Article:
What is the iterator design pattern? The iterator behavioral pattern allows you to access objects in a collection or anything that contains multiple items without worrying about how this is done. Your code works with the iterator in a uniform manner through an interface with methods such as first, next, current, and isDone.

It works by defining an interface for your collection types to implement that defines a factory method to return an iterator. The collection is sometimes referred to as an aggregate because it bundles multiple objects. The iterator will actually be a concrete implementation of another interface for iterators. Your code will work with the collection interface in a uniform manner to create iterators of the correct type for the collection.

The full sequence of methods you’ll need to call is:

  1. first to get things going.
  2. isDone to check if the aggregate even has items at all.
  3. current to get the actual first item in the aggregate.
  4. next to move to the next item.
  5. isDone needs to be called each time you move to the next item because there may not be a next item.
  6. Assuming we’re not yet done, call current to get the item and repeat the process by going back to step 4 and calling next again.

Also make sure to listen to episodes 45 and 46 where I explained the way iterators are implemented in the C++ Standard Library. I recommend that if you need to implement iterators in you classes, that you should follow the way C++ defines them with begin and end methods.

If you’d like to read the book that describes this pattern along with diagrams and sample code, then you can find Design Patterns at the Resources page. You can find all my favorite books and resources at this page to help you create better software designs.

You can also read the full transcript of this episode below.

Transcript

The basic description says that this pattern provides a way to access the elements of an aggregate one at a time without exposing how this is done. I actually thought about skipping this pattern because I already explained C++ iterators in detail in episodes 45 and 46. But then I realized that this episode is still valuable to you because the concepts I’ll explain here aren’t limited to just C++. Sure, I think C++ iterators are an excellent example to follow and I encourage you, if you’re implementing your own iterators, to follow how they were designed in the C++ Standard Library. I’ll describe iterators here as they were first described by the Gang of Four.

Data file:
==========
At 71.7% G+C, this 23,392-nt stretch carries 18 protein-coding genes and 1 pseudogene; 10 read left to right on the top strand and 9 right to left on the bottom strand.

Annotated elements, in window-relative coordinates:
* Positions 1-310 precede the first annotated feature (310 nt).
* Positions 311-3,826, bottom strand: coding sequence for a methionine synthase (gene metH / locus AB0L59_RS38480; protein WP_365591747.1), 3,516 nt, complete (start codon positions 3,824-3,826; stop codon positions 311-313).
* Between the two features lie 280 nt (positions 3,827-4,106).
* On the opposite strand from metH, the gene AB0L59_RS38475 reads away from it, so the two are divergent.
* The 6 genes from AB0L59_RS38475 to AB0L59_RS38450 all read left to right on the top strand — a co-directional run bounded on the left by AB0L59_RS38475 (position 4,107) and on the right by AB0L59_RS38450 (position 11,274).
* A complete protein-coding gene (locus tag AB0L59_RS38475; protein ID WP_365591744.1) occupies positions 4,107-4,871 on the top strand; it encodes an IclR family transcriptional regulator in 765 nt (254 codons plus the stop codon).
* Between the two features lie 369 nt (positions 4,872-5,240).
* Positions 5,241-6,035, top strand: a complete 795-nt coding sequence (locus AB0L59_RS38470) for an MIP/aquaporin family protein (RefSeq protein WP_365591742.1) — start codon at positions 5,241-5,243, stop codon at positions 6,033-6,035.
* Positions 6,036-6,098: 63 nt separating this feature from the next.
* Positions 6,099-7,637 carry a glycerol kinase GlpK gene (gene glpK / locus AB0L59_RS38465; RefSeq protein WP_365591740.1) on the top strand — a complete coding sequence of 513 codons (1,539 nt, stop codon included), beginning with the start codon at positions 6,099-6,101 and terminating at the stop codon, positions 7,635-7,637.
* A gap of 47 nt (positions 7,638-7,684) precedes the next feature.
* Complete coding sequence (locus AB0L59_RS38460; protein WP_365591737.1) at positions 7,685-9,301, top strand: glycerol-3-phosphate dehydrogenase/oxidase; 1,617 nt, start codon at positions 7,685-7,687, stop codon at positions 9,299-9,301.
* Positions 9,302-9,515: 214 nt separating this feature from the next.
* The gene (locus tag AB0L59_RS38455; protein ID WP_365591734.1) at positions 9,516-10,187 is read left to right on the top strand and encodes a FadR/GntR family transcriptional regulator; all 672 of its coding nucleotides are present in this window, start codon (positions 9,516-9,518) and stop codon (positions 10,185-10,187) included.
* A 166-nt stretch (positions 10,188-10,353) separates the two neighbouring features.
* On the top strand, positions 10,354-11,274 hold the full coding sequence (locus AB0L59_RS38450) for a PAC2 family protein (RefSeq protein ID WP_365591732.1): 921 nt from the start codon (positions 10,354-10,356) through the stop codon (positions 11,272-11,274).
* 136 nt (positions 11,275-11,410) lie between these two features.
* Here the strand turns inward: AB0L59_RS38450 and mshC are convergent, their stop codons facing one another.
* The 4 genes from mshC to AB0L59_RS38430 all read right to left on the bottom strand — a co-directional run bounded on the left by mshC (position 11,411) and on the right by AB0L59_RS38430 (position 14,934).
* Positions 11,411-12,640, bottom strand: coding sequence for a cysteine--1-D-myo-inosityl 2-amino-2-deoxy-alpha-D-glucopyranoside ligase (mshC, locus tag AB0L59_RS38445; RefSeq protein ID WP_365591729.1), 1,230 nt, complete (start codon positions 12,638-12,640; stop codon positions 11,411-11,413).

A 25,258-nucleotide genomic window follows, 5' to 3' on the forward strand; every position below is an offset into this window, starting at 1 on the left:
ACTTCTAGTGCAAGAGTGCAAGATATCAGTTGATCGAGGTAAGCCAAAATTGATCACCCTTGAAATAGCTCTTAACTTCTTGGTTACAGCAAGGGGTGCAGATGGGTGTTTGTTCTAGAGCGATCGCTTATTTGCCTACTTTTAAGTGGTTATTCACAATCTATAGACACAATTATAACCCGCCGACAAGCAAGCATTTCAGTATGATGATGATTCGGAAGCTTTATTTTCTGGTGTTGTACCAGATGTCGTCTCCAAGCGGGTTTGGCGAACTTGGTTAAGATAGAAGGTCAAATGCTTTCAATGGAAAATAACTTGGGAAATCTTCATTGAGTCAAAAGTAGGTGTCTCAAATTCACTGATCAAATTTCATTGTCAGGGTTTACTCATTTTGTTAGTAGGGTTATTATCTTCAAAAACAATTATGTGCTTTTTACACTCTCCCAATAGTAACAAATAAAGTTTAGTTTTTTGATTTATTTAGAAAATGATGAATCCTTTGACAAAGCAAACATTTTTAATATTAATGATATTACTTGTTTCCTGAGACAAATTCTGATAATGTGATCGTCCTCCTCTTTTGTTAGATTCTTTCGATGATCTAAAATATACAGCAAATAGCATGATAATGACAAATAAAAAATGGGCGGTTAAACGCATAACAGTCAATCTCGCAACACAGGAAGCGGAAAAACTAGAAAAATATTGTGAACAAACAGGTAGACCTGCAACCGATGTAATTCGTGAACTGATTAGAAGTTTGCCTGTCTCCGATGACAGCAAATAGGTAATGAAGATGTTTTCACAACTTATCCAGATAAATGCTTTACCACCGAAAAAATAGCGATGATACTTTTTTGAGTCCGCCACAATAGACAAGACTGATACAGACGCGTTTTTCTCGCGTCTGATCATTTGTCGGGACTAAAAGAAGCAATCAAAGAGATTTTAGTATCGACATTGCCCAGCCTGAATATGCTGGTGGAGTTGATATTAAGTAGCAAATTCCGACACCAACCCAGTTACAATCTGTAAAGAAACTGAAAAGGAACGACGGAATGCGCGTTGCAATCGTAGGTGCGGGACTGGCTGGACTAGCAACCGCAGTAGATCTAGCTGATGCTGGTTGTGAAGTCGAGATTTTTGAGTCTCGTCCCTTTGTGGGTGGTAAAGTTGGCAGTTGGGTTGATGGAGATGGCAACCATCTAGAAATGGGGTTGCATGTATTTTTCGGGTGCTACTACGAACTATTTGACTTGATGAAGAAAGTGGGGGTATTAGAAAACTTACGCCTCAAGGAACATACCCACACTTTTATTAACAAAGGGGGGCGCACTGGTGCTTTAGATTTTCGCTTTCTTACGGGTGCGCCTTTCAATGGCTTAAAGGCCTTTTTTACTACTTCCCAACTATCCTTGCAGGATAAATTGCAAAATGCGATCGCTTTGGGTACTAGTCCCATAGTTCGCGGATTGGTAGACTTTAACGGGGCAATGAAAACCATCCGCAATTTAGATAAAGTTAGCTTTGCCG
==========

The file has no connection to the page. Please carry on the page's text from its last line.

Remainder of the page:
Here’s the problem this pattern solves.

Let’s say you have an object that either contains other objects like a collection or is made up of various parts. This container of other objects is called an aggregate. Either way, you want to start with the first object, move to the second, then move to the third, etc. until you reach the end. This is called enumerating the objects. You’ll need some way to tell when you reach the end. And who knows, you might even reach the end right away if your aggregate is empty.

There’s some other important scenarios to consider also. Maybe you sometimes want to move through the items not just one after the other but following some pattern or search criteria. Maybe you only want to look at every third item. Or you only want to enumerate the red objects.

And another scenario is that you sometimes need multiple object enumerations going on at the same time in the same aggregate.

If the aggregate supports adding or removing objects, then it’s already going to have methods to add an item, remove an item, and maybe count the number of items. Adding more methods to return the first item, return the current item, return the next item, and determine if all the items have been returned yet just adds more methods to the aggregate. And these extra methods don’t solve the problem of search criteria. Do you really want methods to get the first red item, get the next red item, etc.? And these extra methods don’t solve the problem of needing multiple enumerations.

And on top of all this, adding methods like this will tie your code to that particular type of aggregate.